Underway Cardiac CT Performed During Pacific Partnership 2018


Story Number: NNS180426-08Release Date: 4/26/2018 12:13:00 PM
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By Chief Mass Communication Specialist Jackey Smith, PP18 Public Affairs

PACIFIC OCEAN (NNS) -- Pacific Partnership 2018 (PP18) cardiology and radiology staff assigned to Military Sealift Command hospital ship USNS Mercy (T-AH 19) successfully performed the first known cardiac Computed Tomography (CT) scan while at sea, March 2.

Cmdrs. Dan Hawley, Ron Willy, Rick Stoebner, and Lt. Cmdr. Amber DeChambeau, were assisted by Hospital Corpsman 1st Class Weiran Wang and Hospital Corpsman 2nd Class Franz De Dios to complete this historic procedure.

"The techniques employed can be used in the evaluation of trauma patients when there is concern for injury to the heart or major cardiothoracic vessels," said Hawley. "These scans can also assess for structural heart disease, which we may be called upon to perform during PP18."

A CT scan is performed by acquiring X-ray data with a detector that rapidly rotates within a circular gantry surrounding a patient. Computer processing is utilized to create cross-sectional images of bones, blood vessels, and soft tissues inside a scanned body. What's unique is the computerized images can provide much more detailed information and the ability to differentiate many different body tissue densities compared to the few tissue densities detected by normal X-ray.

"In addition to supporting the mission of the Mercy and PP18, this type of cardiac testing is well-suited to the deployed military population in evaluating symptoms quickly, and is highly sensitive for detecting coronary artery disease," said Stoebner. "While we are doing these scans at many stateside military treatment facilities, it is novel to demonstrate this capability at sea."

The term, "floating hospital" rings true, due to the many medical capabilities coupled with advanced equipment such as cardiothoracic CT technology. Specifically, cardiac scans provide detailed 3-D imaging of the heart and allow for diagnosis of medical conditions such as coronary and structural heart disease.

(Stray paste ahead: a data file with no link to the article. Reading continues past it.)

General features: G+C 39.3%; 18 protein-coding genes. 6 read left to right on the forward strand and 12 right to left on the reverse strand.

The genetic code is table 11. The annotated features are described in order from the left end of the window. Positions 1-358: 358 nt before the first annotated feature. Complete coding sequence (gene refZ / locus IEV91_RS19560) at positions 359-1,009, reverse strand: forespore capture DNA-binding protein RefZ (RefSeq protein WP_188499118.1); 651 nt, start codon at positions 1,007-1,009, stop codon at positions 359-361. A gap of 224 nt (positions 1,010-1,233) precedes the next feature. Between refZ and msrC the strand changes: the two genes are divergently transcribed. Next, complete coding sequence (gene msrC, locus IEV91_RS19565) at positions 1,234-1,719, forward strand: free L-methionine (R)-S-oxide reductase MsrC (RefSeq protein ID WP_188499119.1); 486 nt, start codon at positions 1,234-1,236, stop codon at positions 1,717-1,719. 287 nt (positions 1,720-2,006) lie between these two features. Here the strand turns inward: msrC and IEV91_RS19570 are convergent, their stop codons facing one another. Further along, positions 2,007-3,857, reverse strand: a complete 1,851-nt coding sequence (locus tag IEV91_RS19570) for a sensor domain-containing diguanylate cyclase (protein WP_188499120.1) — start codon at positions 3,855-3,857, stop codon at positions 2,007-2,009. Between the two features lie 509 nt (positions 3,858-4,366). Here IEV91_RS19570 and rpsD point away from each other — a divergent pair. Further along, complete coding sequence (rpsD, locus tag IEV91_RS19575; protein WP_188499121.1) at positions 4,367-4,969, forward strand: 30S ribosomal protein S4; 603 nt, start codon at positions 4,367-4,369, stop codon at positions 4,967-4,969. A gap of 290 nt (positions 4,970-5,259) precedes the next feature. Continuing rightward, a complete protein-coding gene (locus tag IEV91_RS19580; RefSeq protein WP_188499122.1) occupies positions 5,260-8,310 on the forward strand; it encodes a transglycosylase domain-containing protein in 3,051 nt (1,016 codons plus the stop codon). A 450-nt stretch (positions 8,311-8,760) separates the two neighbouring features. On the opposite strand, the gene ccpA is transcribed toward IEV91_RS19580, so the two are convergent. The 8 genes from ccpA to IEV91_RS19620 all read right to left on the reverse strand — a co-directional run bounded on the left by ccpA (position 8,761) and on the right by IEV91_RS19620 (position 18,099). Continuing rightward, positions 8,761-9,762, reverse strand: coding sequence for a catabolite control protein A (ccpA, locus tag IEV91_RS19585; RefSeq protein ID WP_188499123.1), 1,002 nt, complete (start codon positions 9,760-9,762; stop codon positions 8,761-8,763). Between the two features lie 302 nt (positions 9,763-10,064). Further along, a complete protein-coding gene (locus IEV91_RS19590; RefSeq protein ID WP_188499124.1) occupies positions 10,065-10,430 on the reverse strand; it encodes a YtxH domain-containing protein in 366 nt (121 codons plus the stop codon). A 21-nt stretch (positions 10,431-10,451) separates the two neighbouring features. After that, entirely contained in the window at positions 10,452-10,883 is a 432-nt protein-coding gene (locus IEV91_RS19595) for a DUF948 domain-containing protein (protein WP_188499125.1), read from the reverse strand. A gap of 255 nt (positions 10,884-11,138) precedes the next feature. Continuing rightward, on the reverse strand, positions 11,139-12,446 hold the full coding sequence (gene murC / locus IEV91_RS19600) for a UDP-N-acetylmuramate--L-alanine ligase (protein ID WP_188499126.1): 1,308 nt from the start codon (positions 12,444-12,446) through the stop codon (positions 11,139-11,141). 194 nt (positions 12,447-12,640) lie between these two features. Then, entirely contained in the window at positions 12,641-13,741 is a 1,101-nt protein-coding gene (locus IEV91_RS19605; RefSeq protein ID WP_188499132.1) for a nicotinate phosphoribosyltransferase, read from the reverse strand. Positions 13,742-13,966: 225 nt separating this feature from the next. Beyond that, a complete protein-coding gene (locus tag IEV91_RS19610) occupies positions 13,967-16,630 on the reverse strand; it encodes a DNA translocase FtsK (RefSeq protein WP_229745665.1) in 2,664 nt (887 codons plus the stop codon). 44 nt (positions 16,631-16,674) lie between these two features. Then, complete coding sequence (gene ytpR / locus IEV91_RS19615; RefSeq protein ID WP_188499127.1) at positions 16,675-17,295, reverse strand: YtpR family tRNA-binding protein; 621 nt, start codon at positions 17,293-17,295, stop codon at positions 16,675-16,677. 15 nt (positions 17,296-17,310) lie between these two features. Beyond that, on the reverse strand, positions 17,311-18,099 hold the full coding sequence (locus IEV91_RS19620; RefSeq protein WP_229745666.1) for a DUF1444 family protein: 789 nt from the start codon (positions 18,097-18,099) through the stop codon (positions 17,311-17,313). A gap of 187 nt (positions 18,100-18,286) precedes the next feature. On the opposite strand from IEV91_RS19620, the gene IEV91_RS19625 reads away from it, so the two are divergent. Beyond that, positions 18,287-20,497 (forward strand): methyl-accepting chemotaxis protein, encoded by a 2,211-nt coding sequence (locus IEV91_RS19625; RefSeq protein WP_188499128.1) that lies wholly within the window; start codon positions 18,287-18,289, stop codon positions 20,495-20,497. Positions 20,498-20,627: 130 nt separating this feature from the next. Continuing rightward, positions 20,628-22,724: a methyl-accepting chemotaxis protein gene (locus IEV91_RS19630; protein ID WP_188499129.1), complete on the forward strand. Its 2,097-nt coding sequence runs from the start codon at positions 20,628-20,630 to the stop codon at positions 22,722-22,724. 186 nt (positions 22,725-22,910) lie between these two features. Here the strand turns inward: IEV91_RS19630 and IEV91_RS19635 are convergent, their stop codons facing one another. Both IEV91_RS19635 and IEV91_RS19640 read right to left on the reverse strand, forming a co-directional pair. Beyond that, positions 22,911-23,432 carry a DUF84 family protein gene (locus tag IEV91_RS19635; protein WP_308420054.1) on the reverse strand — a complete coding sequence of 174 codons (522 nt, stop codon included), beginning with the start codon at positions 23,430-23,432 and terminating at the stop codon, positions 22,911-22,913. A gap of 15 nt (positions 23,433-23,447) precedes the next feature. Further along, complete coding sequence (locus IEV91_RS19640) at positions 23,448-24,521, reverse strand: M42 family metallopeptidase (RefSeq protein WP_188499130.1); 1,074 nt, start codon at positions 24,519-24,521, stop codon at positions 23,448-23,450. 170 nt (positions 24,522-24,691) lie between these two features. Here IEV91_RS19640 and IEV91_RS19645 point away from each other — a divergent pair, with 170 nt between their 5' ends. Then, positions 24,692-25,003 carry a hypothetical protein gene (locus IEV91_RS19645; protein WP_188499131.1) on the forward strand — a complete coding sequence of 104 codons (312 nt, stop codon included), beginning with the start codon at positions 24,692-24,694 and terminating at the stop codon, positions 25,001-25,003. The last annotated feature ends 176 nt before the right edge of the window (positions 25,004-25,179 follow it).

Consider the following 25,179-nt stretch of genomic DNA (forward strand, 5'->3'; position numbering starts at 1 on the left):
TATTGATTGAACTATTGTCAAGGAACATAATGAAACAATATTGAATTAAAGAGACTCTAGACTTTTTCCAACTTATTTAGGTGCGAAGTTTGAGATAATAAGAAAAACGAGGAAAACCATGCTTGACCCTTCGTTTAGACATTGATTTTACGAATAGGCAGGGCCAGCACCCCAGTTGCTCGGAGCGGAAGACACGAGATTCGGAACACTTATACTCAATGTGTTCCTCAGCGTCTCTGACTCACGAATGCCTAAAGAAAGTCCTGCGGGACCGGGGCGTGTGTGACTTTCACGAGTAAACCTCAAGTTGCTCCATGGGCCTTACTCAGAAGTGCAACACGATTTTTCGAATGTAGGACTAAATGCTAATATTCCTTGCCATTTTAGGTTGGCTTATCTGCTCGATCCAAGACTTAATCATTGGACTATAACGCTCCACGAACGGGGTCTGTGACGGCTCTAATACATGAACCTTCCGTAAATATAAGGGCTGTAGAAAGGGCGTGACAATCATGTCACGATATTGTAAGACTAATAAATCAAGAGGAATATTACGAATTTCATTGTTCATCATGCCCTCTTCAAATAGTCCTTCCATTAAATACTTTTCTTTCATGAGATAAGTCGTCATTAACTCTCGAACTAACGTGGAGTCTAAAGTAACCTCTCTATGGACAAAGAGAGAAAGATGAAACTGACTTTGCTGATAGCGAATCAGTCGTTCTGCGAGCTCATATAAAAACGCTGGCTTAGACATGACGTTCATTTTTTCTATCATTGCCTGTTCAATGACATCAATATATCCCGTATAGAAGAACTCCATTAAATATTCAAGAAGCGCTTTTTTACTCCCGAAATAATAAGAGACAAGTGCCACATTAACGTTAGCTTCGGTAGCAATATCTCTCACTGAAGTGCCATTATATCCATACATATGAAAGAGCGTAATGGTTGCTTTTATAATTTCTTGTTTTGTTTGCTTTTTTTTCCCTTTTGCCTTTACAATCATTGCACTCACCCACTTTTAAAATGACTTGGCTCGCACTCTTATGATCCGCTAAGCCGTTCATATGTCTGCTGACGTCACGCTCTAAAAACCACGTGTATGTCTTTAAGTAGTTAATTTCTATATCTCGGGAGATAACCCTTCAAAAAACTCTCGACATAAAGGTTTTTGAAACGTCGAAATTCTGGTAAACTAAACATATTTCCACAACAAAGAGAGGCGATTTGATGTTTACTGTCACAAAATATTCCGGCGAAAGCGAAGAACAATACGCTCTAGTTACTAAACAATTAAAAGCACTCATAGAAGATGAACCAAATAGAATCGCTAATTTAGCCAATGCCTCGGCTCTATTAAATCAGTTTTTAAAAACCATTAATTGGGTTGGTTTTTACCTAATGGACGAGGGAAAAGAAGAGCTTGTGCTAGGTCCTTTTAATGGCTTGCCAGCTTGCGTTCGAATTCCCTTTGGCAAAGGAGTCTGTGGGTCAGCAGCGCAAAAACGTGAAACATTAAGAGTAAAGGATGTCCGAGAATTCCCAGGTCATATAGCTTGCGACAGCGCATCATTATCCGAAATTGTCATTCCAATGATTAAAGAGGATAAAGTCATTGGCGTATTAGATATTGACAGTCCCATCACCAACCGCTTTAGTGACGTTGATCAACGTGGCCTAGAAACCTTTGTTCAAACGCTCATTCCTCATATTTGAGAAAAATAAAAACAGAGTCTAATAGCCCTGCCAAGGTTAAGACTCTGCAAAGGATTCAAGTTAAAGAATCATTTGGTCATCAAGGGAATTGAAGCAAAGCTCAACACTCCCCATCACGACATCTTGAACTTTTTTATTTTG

"USNS Mercy is equipped with a modern high-speed 64-slice CT scanner, which makes scans of a moving heart possible," said Willy. "It also represents a successful collaborative effort between two departments during the ongoing PP18 mission."

Cardiac CT scans require special protocols and preparation to account for the moving heart. All CT scans at sea are complicated by the need to account for the pitch and roll of a moving ship. Prior to the departure from San Diego, the physicians and technicians worked with the scanner manufacturer applications representative to ensure that proper imaging protocols and necessary ancillary scanning equipment were available for PP18.

Mercy, along with Military Sealift Command expeditionary fast transport ship USNS Brunswick (T-EPF 6), are participating in PP18, the largest annual multinational humanitarian assistance and disaster relief (HA/DR) preparedness mission conducted in the Indo-Pacific. PP18's objective is to enhance regional coordination in areas such as medical readiness and preparedness for man-made and natural disasters. PP18 consists of more than 800 U.S., partner and host nation personnel working side-by-side to better prepare for potential humanitarian aid and disaster response situations.

For more news about USNS Mercy or PP18 Visit the Facebook page at: www.facebook.com/pages/PacificPartnership/

For more information, visit www.navy.mil, www.facebook.com/usnavy, or www.twitter.com/usnavy.

For more news from Commander, Task Force 73, visit www.navy.mil/local/ctf73/.

 
 
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